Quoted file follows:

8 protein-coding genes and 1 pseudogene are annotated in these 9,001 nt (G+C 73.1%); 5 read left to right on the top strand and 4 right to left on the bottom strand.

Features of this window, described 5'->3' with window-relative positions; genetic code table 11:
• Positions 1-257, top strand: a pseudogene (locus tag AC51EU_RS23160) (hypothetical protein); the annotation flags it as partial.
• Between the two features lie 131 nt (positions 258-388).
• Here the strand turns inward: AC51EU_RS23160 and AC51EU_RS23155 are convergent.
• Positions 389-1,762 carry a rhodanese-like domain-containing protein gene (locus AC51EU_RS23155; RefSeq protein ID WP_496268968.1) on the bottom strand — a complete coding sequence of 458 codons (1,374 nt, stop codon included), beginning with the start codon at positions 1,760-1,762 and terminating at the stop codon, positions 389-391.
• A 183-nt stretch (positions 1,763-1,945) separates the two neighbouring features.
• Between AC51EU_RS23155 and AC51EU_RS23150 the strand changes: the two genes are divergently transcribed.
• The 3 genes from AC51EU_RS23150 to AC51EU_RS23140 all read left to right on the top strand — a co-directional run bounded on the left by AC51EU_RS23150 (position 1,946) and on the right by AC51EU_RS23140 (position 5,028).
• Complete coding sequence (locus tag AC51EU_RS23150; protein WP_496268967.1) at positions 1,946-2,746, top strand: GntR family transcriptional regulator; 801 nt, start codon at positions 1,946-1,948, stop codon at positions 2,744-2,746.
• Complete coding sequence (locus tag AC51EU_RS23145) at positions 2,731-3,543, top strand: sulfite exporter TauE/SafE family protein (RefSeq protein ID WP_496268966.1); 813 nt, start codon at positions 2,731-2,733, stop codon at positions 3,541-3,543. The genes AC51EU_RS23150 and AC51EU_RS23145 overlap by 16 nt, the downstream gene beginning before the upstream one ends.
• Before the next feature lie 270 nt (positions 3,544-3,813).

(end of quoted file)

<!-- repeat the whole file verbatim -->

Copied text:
8 protein-coding genes and 1 pseudogene are annotated in these 9,001 nt (G+C 73.1%); 5 read left to right on the top strand and 4 right to left on the bottom strand.

Features of this window, described 5'->3' with window-relative positions; genetic code table 11:
• Positions 1-257, top strand: a pseudogene (locus tag AC51EU_RS23160) (hypothetical protein); the annotation flags it as partial.
• Between the two features lie 131 nt (positions 258-388).
• Here the strand turns inward: AC51EU_RS23160 and AC51EU_RS23155 are convergent.
• Positions 389-1,762 carry a rhodanese-like domain-containing protein gene (locus AC51EU_RS23155; RefSeq protein ID WP_496268968.1) on the bottom strand — a complete coding sequence of 458 codons (1,374 nt, stop codon included), beginning with the start codon at positions 1,760-1,762 and terminating at the stop codon, positions 389-391.
• A 183-nt stretch (positions 1,763-1,945) separates the two neighbouring features.
• Between AC51EU_RS23155 and AC51EU_RS23150 the strand changes: the two genes are divergently transcribed.
• The 3 genes from AC51EU_RS23150 to AC51EU_RS23140 all read left to right on the top strand — a co-directional run bounded on the left by AC51EU_RS23150 (position 1,946) and on the right by AC51EU_RS23140 (position 5,028).
• Complete coding sequence (locus tag AC51EU_RS23150; protein WP_496268967.1) at positions 1,946-2,746, top strand: GntR family transcriptional regulator; 801 nt, start codon at positions 1,946-1,948, stop codon at positions 2,744-2,746.
• Complete coding sequence (locus tag AC51EU_RS23145) at positions 2,731-3,543, top strand: sulfite exporter TauE/SafE family protein (RefSeq protein ID WP_496268966.1); 813 nt, start codon at positions 2,731-2,733, stop codon at positions 3,541-3,543. The genes AC51EU_RS23150 and AC51EU_RS23145 overlap by 16 nt, the downstream gene beginning before the upstream one ends.
• Before the next feature lie 270 nt (positions 3,544-3,813).